A successful lawn conversion depends on climate, terrain and of course individual taste. Of the four main no-mow strategies, Osann said, native or naturalized landscaping is likely your best option. It's adaptable to any part of the country and offers gardeners an infinite range of design possibilities. If you want to join the no-mow movement, here are some pointers to get you started:
- Get expert advice. Begin by talking with a landscaper who has experience with lawn conversions or even a neighbor who has naturalized all or part of his yard. A landscaper can help remove existing grass and recommend native plants to use in its place. Depending on water and weather, a low-growing turf lawn will "green up" about two weeks after seeding. Another alternative is a wildflower garden grown from seed. (Just make sure you choose a wildflower mix that fits your climate and weed out existing vegetation that would compete for moisture and sun). After the seeds germinate and the flowers bloom (in 6 to 12 weeks), they don't require watering unless there's a prolonged drought.
- Do your weeding. Invasive plants like ragweed, thistle and burdock can crowd out their native neighbors and may run afoul of local ordinances (as noted below). For most no-mow advocates, the payoff in natural beauty and habitat are well worth the effort.
- Check for incentives. Not surprisingly, western states such as Arizona and California, which have been in the throes of extreme drought for more than four years, have taken the lead in spurring homeowners to do lawn conversions. California, in fact, launched a turf replacement initiative that offers rebates of up to $500 per yard for homeowners who convert turf lawns to native, drought-resistant xeriscaping. On a more grass-roots level, organizations like the Surfriders Foundation, a national environmental group made up of surfing aficionados, have helped transform turf lawns in Southern California parks and homes into ocean-friendly gardens, using succulents and other indigenous plants along with hardscape materials like rocks and gravel that increase filtration, conserve water and reduce runoff.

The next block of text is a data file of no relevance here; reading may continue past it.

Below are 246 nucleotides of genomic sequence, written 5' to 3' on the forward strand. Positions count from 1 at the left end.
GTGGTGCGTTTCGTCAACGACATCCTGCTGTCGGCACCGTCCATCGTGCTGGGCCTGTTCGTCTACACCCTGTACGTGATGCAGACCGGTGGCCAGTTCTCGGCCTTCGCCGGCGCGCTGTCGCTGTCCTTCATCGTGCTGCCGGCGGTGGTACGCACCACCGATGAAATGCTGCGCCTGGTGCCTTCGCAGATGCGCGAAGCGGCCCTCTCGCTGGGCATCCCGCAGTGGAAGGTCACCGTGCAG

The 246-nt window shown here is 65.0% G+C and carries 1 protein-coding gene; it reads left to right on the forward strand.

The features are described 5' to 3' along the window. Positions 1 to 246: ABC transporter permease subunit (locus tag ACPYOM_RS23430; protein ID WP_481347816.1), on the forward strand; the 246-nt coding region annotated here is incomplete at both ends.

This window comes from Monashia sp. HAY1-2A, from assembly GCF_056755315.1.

- Check the rule books. The no-mow movement may sound idyllic, but some practitioners have faced a surprising stumbling block: the law. In one example, Sarah Baker, a homeowner and scion of a family of horticulturalists in St. Albans Township, Ohio, decided to let her turf grass yard grow wild. Last year, she was forced to mow when authorities from her township deemed her garden, which had become a naturalized but well-tended landscape, a nuisance. Sandra Christos of Stone Harbor, New Jersey, said that after she replaced turf grass with native plants, she was delighted that cormorants, night herons and kingfishers made themselves at home alongside "every kind of butterfly you can imagine." But since receiving a letter from the town clerk, Christos has had to tame the mallow, bayberry, clethra and rosa rugosa along her walkway—or pay a fine.